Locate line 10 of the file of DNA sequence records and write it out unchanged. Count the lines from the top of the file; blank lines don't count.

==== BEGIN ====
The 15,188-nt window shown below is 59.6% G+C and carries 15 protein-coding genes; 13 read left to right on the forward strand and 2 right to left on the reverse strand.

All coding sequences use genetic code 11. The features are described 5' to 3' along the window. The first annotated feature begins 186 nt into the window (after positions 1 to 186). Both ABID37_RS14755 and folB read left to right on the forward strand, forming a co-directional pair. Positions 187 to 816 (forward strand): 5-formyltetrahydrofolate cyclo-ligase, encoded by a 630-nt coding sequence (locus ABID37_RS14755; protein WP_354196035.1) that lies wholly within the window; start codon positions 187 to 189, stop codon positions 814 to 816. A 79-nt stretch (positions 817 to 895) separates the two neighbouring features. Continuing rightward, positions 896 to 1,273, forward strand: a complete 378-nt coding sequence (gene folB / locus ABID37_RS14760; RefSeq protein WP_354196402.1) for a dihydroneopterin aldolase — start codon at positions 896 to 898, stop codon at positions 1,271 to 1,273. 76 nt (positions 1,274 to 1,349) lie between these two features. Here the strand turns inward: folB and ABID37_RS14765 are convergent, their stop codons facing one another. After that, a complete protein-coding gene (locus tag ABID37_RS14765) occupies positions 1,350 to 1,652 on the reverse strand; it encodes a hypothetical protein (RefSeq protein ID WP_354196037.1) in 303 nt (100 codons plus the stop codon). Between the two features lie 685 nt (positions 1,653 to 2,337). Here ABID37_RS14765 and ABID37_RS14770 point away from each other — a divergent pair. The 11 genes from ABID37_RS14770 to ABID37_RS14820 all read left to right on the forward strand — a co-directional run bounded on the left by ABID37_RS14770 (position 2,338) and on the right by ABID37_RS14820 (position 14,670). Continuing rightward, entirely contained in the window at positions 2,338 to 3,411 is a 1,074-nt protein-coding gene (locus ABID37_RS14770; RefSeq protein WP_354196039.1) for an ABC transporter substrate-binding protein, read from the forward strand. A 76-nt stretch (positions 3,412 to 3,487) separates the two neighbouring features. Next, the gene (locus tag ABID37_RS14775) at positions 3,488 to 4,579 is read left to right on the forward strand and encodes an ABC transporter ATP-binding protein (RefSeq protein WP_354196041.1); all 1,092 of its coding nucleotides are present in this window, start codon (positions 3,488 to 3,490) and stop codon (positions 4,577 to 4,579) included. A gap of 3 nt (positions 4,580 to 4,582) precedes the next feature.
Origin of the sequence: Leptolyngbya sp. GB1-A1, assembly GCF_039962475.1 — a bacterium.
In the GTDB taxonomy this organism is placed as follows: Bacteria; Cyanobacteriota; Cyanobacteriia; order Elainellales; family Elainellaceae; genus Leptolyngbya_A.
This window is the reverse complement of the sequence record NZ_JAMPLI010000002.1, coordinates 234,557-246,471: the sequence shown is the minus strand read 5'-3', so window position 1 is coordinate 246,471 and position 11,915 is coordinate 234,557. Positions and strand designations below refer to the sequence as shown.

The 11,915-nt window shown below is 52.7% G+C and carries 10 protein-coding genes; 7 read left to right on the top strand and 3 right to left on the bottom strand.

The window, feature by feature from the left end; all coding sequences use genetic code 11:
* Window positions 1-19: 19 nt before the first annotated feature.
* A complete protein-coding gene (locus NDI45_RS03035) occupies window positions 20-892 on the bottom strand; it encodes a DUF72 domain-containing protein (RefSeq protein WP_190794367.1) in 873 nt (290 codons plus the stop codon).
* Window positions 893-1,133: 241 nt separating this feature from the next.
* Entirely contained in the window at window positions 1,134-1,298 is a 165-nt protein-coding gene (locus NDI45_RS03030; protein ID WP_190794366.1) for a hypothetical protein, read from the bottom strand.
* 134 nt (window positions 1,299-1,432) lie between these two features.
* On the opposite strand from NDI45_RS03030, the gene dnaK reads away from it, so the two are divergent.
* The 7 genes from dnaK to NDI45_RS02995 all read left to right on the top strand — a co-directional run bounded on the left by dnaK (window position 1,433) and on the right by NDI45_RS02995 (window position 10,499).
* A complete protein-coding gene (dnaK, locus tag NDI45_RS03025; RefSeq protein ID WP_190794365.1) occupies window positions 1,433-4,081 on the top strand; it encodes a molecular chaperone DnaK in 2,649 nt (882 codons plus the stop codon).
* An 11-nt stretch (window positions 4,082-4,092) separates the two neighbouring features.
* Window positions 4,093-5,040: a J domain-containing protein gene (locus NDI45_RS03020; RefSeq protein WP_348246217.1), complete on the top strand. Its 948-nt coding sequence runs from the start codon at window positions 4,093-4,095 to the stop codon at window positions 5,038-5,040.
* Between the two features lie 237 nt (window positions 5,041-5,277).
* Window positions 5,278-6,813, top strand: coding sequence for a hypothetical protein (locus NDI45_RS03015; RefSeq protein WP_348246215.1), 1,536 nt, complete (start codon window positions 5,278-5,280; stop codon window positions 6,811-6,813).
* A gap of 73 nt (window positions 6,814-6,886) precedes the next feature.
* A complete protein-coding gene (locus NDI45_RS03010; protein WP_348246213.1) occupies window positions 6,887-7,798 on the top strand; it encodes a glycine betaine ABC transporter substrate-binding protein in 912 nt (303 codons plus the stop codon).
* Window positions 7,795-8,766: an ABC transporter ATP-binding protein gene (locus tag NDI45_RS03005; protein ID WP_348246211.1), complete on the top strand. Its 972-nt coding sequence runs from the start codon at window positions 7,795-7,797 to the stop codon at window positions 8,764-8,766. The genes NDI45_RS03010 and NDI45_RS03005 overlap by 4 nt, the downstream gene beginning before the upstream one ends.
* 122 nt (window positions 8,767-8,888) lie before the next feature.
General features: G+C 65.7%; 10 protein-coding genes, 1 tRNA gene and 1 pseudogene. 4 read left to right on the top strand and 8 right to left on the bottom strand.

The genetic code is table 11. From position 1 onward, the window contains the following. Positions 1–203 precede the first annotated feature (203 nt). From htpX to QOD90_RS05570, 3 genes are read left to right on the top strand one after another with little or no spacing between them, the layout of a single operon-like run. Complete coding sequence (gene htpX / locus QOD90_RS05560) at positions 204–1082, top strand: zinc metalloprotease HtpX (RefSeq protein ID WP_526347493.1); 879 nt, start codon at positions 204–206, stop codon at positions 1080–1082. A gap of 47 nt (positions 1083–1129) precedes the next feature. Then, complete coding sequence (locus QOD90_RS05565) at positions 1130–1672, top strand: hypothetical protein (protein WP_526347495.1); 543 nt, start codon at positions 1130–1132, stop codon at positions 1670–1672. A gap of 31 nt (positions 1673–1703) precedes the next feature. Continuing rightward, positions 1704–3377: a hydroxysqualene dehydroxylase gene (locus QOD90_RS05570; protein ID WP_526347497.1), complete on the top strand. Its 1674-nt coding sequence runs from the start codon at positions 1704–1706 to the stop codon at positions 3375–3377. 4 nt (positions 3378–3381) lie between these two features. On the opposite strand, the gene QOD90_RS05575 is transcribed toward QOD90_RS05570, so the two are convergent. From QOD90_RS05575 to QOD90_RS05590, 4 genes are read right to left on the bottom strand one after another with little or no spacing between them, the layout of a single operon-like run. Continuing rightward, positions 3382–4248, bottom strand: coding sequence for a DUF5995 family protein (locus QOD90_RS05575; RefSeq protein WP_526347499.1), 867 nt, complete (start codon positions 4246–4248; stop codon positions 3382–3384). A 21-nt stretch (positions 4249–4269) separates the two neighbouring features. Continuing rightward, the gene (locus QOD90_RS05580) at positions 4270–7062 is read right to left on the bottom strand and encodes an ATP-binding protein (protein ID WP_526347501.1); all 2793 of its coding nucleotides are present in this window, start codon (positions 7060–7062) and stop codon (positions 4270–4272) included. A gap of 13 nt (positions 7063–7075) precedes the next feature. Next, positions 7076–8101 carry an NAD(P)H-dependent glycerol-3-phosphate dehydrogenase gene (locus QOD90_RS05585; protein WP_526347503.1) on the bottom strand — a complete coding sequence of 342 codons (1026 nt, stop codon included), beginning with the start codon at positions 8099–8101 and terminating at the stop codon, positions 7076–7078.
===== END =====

* Window positions 893-1,133: 241 nt separating this feature from the next.